# split in R: How to Split Vector and Data Frame in R

R language has various data types, and the most common data type is Vector. However, merging and splitting is a common operation in any programming language, and today, we will see how to split vector and data frames into various groups in R.

## split in R

The split() is a built-in R function that divides the Vector or data frame into the groups defined by the function. It accepts the vector or data frame as an argument and returns the data into groups.

The unsplit() function in R does the reverse of the split() function. The value returned from the split() function is a list of vectors containing the groups’ values.

### Syntax

``````split(x, f, drop = FALSE, ...)
split(x, f, drop = FALSE, sep = ".", lex.order = FALSE, ...)``````

### Parameters

The is a vector or data frame to be divided into groups.

The is a ‘factor’ because as.factor(f) defines the grouping or a list of such factors, and their interaction is used for the grouping.

The drop is a logical argument suggesting if the levels that do not occur should be dropped.

The sep is a separator, a character string, passed to the interaction where f is a list.

The lex.order is a logical argument that passed to interaction when f is a list.

### Example

Suppose you have a named vector, where the name of each element corresponds to the group to which the element belongs.

Hence, you can split a vector into two vectors where items are of the same group, passing the names of the vector with the names function to argument f.

Let’s define a named vector using the c() function.

``````rv <- c(x = 3, y = 5, x = 1, x = 4, y = 3)
rv``````

#### Output

``````x y x x y
3 5 1 4 3``````

To divide into groups, use the split() function. We will divide the data into the x and y groups.

``````rv <- c(x = 3, y = 5, x = 1, x = 4, y = 3)
rv
data <- split(rv, f = names(rv))
data``````

#### Output

``````x y x x y
3 5 1 4 3
\$x
x x x
3 1 4

\$y
y y
5 3``````

You can see that our vector is divided by its groups defined by the names.

You can also pass a character vector as a parameter to f to indicate the corresponding groups of each element or directly a factor object.

``````rv <- c("Mando1", "Mando2", "Mando1", "Mando1", "Mando2")
rv
data <- split(rv, f = factor(rv))
data``````

#### Output

``````[1] "Mando1" "Mando2" "Mando1" "Mando1" "Mando2"
\$Mando1
[1] "Mando1" "Mando1" "Mando1"

\$Mando2
[1] "Mando2" "Mando2"``````

## Split data in Multiple groups in R

To split the data into multiple groups, use the input of the argument f as a list.

``````rv <- c(x = 3, y = 5, x = 1, x = 4, y = 3)

rv1 <- c("Mando1", "Mando2", "Mando1", "Mando1", "Mando2")
rv1

rv2 <- c("DarkTrooper1", "DarkTrooper2", "DarkTrooper2", "DarkTrooper1", "DarkTrooper1")
rv2

data <- split(rv, f = list(rv1, rv2))
data``````

#### Output

``````[1] "Mando1" "Mando2" "Mando1" "Mando1" "Mando2"
[1] "DarkTrooper1" "DarkTrooper2" "DarkTrooper2" "DarkTrooper1" "DarkTrooper1"
\$Mando1.DarkTrooper1
x x
3 4

\$Mando2.DarkTrooper1
y
3

\$Mando1.DarkTrooper2
x
1

\$Mando2.DarkTrooper2
y
5``````

You can see that by default, the group interactions are separated with a dot and that the output contains all possible groups even when there are no observations in some of them.

However, you can customize that with the sep and drop arguments, respectively. See the following code.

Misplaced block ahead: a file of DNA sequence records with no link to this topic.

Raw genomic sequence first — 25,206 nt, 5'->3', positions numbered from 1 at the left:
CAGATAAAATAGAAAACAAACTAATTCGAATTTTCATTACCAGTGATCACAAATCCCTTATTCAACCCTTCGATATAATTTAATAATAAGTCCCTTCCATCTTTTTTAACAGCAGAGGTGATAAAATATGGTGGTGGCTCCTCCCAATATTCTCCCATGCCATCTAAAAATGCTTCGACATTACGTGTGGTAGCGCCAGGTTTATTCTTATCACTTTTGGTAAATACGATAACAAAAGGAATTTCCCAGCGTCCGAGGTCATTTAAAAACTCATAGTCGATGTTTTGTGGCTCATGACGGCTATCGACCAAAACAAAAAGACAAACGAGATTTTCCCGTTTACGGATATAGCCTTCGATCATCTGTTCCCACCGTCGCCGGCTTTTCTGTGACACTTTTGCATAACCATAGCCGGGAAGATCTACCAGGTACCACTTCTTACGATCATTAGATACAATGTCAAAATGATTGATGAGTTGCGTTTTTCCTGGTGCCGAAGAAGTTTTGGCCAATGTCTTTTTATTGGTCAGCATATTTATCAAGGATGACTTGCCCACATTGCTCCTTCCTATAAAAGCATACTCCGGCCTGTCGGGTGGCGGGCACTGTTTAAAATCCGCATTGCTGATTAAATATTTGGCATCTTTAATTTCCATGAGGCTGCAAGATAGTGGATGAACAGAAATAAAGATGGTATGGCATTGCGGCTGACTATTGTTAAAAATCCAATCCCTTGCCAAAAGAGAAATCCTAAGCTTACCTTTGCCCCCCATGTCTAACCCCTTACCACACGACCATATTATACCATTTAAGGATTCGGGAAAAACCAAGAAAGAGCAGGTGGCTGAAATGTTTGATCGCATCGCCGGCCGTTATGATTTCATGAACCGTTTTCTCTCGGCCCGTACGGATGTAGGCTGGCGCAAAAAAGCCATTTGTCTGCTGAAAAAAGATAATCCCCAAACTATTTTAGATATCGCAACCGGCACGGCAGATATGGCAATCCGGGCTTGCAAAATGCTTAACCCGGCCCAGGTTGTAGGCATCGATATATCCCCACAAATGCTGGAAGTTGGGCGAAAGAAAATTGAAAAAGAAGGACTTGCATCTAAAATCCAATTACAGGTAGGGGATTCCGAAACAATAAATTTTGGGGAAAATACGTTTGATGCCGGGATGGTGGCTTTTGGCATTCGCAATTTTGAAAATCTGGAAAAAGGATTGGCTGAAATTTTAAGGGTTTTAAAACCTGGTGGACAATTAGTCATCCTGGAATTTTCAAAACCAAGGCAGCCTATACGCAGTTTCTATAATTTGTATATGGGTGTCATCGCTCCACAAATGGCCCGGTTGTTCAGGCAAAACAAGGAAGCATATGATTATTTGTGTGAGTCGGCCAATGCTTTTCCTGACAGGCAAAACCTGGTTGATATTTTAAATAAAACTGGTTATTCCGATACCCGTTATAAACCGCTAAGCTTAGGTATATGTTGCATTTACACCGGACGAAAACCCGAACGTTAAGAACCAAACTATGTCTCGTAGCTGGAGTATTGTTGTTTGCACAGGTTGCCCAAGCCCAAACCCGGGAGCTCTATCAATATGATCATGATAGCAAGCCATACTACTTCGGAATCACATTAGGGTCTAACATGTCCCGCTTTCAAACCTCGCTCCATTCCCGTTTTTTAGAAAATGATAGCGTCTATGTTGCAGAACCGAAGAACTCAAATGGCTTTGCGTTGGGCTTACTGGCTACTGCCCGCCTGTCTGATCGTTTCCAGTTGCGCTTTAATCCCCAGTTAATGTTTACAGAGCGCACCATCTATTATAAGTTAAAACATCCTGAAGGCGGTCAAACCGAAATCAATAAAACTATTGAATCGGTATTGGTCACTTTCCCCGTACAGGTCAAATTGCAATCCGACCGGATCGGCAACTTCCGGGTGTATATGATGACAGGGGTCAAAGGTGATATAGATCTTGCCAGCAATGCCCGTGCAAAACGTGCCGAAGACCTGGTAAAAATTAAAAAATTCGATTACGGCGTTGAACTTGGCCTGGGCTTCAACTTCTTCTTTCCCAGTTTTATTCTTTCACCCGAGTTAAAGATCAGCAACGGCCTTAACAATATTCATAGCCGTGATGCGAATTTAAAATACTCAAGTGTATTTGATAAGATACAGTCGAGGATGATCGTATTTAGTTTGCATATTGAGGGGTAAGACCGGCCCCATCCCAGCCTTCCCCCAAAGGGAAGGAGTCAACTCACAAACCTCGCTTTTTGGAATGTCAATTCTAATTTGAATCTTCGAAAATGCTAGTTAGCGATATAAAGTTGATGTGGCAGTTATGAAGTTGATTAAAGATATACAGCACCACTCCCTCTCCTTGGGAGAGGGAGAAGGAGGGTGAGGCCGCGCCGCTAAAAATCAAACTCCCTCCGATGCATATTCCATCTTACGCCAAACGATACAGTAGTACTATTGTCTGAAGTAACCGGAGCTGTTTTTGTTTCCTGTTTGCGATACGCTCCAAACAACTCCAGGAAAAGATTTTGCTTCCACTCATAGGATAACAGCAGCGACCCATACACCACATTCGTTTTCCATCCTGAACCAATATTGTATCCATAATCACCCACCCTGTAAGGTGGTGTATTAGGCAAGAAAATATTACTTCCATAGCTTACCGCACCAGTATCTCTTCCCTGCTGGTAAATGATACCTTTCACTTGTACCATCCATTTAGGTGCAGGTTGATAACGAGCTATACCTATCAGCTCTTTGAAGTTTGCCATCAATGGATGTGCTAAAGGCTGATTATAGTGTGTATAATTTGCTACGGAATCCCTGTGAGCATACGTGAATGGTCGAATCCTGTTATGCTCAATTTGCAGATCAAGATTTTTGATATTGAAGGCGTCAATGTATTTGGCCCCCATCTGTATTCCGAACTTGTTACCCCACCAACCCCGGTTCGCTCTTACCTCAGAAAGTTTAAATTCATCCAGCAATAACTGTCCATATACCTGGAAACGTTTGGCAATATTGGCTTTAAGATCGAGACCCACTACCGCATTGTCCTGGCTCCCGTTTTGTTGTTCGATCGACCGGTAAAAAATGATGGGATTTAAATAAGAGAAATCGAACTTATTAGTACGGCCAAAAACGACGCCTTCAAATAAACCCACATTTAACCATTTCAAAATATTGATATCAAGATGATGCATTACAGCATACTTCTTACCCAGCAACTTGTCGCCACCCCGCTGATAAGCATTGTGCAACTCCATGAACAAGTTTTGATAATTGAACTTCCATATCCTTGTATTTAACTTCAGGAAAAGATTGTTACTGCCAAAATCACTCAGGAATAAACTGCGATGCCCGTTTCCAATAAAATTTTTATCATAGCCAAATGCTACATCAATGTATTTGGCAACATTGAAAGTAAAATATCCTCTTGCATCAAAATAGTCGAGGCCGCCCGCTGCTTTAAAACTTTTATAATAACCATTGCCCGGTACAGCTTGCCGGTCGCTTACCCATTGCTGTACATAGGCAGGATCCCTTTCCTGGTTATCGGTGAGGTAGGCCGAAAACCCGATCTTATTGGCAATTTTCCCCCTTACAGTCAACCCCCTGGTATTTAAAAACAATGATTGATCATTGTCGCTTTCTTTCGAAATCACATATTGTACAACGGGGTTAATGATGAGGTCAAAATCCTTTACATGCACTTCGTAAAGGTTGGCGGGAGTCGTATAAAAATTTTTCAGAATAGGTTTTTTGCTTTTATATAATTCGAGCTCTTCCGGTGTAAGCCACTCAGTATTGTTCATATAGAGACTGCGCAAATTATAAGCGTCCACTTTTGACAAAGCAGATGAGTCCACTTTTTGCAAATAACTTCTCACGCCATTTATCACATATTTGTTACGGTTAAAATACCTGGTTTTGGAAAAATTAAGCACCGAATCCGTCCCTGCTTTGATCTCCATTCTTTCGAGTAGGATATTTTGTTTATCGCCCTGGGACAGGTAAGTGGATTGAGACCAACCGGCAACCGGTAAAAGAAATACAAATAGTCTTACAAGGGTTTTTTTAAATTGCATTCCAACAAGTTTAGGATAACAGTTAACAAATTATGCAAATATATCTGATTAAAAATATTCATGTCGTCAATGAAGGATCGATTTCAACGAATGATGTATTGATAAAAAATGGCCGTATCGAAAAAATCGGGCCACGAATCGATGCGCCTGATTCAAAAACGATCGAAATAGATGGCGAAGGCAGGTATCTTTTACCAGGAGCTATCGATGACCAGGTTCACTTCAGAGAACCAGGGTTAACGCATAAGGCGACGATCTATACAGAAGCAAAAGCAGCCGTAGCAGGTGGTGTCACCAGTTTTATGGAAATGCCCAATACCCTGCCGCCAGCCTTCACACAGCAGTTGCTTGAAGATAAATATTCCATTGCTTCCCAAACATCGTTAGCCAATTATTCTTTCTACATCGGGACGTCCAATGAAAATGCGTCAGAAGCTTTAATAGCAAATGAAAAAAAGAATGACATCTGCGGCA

``````rv <- c(x = 3, y = 5, x = 1, x = 4, y = 3)

rv1 <- c("Mando1", "Mando2", "Mando1", "Mando1", "Mando2")

rv2 <- c("DarkTrooper1", "DarkTrooper2", "DarkTrooper2", "DarkTrooper1", "DarkTrooper1")

data <- split(rv, f = list(rv1, rv2), drop = TRUE, sep = ": ")
data
``````

#### Output

``````\$`Mando1: DarkTrooper1`
x x
3 4

\$`Mando2: DarkTrooper1`
y
3

\$`Mando1: DarkTrooper2`
x
1

\$`Mando2: DarkTrooper2`
y
5``````

## Splitting the data frame in R

To split the data frame in R, use the split() function. You can split a data set into subsets based on one or more variables representing groups of the data. R-lang comes with some inbuilt data sets, which we will use in this example.

Let’s use the R inbuilt dataset called ToothGrowth.

``````data("ToothGrowth")

#### Output

``````   len  supp dose
1  4.2  VC   0.5
2 11.5  VC   0.5
3 7.3   VC   0.5
4 5.8   VC   0.5
5 6.4   VC   0.5
6 10.0  VC   0.5``````

The head() function returns the first six rows of the dataset.

You can use the split() function to split the data frame into groups based on the len variable.

``````data("ToothGrowth")

data <- split(df, f = df\$len)
data``````

#### Output

``````\$`4.2`
len supp dose
1  4.2  VC  0.5

\$`5.8`
len supp dose
4  5.8  VC  0.5

\$`6.4`
len supp dose
5  6.4 VC 0.5

\$`7.3`
len supp dose
3  7.3  VC 0.5

\$`10`
len supp dose
6  10   VC  0.5

\$`11.5`
len supp dose
2  11.5 VC 0.5``````

You can see from the output that we have divided the dataset into subsets that meet different combinations of groups simultaneously. As an example, you can create a split of the sample data frame with len columns. This will create four subsets with all possible combinations of the groups.

If you want to divide a data frame based on more columns or groups, then pass the list as a value to the f. For example, see the following code snippet.

``split(df, f = list(df\$len, df\$dose))``

To recover the original data frame from split() function, use the unsplit() function. The syntax for unsplit() function is the following.

``unsplit(df, f = df\$len)``

## Conclusion

To split the vector or data frame in R, use the split() function. To recover the split vector or data frame, use the unsplit() method.

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